Here's what Supreme Court Justice Ruth Bader Ginsburg said in Sunday's New York Times Magazine: "Frankly I had thought that at the time (Roe v. Wade) was decided," Ginsburg told her interviewer, Emily Bazelon, "there was concern about population growth and particularly growth in populations that we don't want to have too many of."
The comment, which bizarrely elicited no follow-up from Bazelon or any further coverage from the New York Times -- or any other major news outlet -- was in the context of Medicaid funding for abortion. Ginsburg was surprised when the Supreme Court in 1980 barred taxpayer support for abortions for poor women. After all, if poverty partly described the population you had "too many of," you would want to subsidize it in order to expedite the reduction of unwanted populations.
Left unclear is whether Ginsburg endorses the eugenic motivation she ascribed to the passage of Roe v. Wade or whether she was merely objectively describing it. One senses that if Antonin Scalia had offered such a comment, a Times interviewer would have sought more clarity, particularly on the racial characteristics of these supposedly unwanted populations.
Regardless, Ginsburg's certainly right that abortion has deep roots in the historic effort to "weed out" undesired groups. For instance, Margaret Sanger, the revered feminist and founder of Planned Parenthood, was a racist eugenicist of the first order. Even more perplexing: She's become a champion of "reproductive freedom" even though she proposed a "Code to Stop Overproduction of Children," under which "no woman shall have a legal right to bear a child without a permit." (Poor blacks would have had a particularly hard time getting such licenses from Sanger.)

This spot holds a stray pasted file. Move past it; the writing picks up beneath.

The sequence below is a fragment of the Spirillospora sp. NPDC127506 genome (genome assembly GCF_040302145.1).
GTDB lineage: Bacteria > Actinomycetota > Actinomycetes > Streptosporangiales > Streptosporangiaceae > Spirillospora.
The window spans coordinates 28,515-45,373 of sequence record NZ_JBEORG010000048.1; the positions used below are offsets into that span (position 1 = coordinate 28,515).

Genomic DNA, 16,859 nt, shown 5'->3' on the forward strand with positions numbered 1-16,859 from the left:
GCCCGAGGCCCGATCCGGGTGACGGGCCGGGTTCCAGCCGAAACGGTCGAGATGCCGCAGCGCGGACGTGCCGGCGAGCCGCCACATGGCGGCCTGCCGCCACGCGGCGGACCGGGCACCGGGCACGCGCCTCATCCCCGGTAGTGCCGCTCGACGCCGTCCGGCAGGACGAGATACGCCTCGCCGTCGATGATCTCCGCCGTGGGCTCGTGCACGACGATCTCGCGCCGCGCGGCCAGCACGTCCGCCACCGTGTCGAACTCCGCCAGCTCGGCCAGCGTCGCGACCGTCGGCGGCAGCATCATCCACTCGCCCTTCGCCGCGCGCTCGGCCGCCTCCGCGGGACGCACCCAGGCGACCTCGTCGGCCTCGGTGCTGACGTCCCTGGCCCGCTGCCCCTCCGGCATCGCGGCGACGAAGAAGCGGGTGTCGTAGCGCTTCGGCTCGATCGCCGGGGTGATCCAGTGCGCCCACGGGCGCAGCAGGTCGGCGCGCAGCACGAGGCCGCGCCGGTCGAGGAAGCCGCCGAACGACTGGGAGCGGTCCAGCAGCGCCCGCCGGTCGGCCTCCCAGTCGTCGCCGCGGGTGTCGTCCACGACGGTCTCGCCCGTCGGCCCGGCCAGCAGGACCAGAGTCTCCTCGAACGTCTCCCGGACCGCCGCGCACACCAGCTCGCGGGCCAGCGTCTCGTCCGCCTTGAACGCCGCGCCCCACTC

If Ginsburg does see eugenic culling as a compelling state interest, she'd be in fine company on the court. Oliver Wendell Holmes was a passionate believer in such things. In 1915, Holmes wrote in the Illinois Law Review that the "starting point for an ideal for the law" should be the "coordinated human effort ... to build a race."In 1927, he wrote a letter to his friend, Harold Laski, telling him, "I ... delivered an opinion upholding the constitutionality of a state law for sterilizing imbeciles the other day -- and felt that I was getting near the first principle of real reform." That was the year he wrote the majority opinion in Buck v. Bell (joined by Louis Brandeis) holding that forcibly sterilizing lower-class women was constitutional. In recent years, openly discussing the notion of eugenic aspects of abortion has become taboo. But as Ginsburg's comments suggest, the taboo hasn't eliminated the idea; it's merely sent it underground.
To be sure, some heterodox liberals speak up. The writer Nicholas von Hoffman has written: "Free, cheap abortion is a policy of social defense. To save ourselves from being murdered in our beds and raped on the streets, we should do everything possible to encourage pregnant women who don't want the baby and will not take care of it to get rid of the thing before it turns into a monster. ..."
In 1992, Ron Weddington, co-counsel in the Roe v. Wade case, wrote a letter to President-elect Clinton, imploring him to rush RU-486 -- a.k.a. "the abortion pill" -- to market as quickly as possible.
Weddington offered a clue about who, in particular, he had in mind: "For every Jesse Jackson who has fought his way out of the poverty of a large family, there are millions mired in poverty, drugs and crime." Ah, right. Jesse Jackson. Got it.
Unlike Bazelon, I for one would like to know whether Ginsburg believes there were -- or are -- some populations in need of shrinking through abortion and whether she thinks such considerations have any place at the Supreme Court.
And while we're at it, it would be interesting to know what Supreme Court nominee Sonia Sotomayor thinks about such things.